if (subView == NULL)
            saveViewPerPage = printHandler->fViewPerPage;
            printHandler->fViewPerPage[ortho] -= curBreak -
            curBreak = subView->DoBreakFollowing(vhs, 0,
            curBreak += subView->fLocation[ortho];
            printHandler->fViewPerPage = saveViewPerPage;
        // eventually, we'll either get the break in the
        // middle of a view or reach the end of the last
        // subview.  In either case, we return the value of
        // curBreak
        return curBreak;

One other instance variable of TStdPrintHandler you might be interested in: TStdPrintHandler::fPageDirection controls which direction the page numbers go in when the view must be split across multiple pages in both directions. If this is set to vSel, pages print columnwise (the first column of pages prints before any pages from the second column). If it's set to hSel, pages print rowwise (the first row of pages prints before any pages from the second row). The default is vSel (columnwise). If you want the pages to print rowwise (which works better in chart-like views), you have to reset fPageDirection in your Initialize() override.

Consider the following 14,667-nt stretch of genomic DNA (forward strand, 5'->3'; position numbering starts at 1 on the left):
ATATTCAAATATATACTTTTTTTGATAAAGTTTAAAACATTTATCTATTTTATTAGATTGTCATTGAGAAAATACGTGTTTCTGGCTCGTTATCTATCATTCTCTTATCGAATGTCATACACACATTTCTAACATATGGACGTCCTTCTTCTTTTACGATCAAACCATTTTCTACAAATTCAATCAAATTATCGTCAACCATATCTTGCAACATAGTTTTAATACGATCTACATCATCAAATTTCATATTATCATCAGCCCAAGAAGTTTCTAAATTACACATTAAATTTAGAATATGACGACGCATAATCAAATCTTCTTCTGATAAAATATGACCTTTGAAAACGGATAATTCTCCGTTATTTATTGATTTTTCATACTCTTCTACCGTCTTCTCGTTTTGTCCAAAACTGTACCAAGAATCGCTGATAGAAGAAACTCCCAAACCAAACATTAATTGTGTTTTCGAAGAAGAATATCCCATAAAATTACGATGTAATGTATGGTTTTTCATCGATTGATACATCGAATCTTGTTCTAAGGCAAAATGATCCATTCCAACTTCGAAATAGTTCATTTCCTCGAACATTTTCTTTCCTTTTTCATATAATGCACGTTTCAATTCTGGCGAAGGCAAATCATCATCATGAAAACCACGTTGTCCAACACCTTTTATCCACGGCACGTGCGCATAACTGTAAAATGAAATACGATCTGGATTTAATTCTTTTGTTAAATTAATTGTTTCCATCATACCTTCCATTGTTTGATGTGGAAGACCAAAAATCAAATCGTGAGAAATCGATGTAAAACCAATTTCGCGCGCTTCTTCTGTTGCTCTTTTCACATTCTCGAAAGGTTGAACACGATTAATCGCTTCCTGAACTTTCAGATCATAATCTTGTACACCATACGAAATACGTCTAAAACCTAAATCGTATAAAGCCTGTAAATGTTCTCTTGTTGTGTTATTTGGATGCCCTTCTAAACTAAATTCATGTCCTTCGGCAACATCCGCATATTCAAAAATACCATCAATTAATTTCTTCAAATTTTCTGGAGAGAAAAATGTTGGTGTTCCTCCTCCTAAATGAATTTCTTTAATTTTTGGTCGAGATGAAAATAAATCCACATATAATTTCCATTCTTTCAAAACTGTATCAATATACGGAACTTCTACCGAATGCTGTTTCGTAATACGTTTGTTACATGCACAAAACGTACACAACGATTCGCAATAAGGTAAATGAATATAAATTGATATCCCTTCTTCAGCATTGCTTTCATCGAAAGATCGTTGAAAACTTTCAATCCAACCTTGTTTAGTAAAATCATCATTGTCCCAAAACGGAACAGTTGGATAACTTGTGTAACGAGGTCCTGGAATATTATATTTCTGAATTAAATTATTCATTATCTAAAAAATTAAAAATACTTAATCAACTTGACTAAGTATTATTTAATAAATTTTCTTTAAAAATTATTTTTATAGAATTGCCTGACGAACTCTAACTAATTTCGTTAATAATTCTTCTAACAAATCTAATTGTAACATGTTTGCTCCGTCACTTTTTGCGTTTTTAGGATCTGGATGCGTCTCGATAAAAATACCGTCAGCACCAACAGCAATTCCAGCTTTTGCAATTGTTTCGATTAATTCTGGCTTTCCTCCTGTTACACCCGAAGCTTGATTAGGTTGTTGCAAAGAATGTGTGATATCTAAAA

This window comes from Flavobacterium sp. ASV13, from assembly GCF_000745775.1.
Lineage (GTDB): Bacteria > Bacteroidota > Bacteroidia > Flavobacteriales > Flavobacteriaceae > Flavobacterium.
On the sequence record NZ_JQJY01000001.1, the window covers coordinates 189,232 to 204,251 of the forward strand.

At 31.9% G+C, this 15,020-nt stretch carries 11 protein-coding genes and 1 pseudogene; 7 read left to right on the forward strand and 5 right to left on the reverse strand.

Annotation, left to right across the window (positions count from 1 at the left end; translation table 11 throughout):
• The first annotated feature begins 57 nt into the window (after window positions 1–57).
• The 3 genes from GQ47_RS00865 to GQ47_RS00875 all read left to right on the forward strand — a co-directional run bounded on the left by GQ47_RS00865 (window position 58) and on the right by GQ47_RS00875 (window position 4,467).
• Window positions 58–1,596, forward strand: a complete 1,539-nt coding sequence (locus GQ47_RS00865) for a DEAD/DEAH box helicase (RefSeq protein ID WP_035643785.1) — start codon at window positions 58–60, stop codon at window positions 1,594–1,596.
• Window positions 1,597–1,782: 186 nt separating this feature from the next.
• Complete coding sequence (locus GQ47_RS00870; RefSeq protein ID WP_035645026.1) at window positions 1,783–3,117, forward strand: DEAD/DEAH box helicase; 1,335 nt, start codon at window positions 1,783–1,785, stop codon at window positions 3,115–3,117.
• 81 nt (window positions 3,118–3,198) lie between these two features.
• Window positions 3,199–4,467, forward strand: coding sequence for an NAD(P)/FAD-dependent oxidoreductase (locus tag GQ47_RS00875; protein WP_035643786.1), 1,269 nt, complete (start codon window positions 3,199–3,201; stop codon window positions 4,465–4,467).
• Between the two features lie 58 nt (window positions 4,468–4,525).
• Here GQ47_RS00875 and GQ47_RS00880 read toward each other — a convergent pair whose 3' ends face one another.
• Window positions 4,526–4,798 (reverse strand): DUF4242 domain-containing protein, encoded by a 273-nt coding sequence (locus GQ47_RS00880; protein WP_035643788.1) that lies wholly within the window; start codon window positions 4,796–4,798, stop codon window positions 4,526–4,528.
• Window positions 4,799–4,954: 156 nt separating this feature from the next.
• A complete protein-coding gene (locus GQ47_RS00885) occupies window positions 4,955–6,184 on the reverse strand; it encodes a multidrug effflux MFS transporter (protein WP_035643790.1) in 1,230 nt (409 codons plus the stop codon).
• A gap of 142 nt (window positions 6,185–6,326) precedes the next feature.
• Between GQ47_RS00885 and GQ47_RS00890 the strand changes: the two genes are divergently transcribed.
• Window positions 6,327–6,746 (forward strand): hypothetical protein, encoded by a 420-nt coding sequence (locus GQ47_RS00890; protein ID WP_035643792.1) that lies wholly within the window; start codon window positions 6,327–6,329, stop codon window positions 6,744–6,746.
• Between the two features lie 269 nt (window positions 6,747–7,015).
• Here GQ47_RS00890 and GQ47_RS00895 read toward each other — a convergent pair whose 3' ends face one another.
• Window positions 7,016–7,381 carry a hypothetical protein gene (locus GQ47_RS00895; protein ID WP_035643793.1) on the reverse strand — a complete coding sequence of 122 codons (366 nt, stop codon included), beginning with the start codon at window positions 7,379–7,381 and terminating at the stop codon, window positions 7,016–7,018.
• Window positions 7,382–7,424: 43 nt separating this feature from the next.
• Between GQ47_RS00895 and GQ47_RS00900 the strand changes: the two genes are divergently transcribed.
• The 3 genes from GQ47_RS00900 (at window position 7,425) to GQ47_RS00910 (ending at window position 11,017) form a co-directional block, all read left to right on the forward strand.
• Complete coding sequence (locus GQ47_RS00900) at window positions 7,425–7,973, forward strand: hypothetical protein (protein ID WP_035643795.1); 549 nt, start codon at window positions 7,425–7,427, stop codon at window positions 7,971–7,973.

varying the way the view draws

Earlier, we talked about how to set up a special printing view hierarchy. But in a lot of cases, although the view should look a little bit different when you print it, the changes you're making to it seem to be too minor to create a whole new view subclass and go to the trouble of bringing up a printing view hierarchy. Depending on what you're trying to do, there are two ways around this problem.

One of the most common cases is where you want the size determiners to be different. When you show something on the screen, maybe it's sizeSuperView. When you print it, you want it to be sizePage. The easiest way to do this is to override the print handler's Print() method. Get fView's size determiners and save them off in instance variables, set them to the desired values for printing, call the view's AdjustFrame() method so the new size determiners "take", call inherited to do the actual printing, and restore the old size determiners.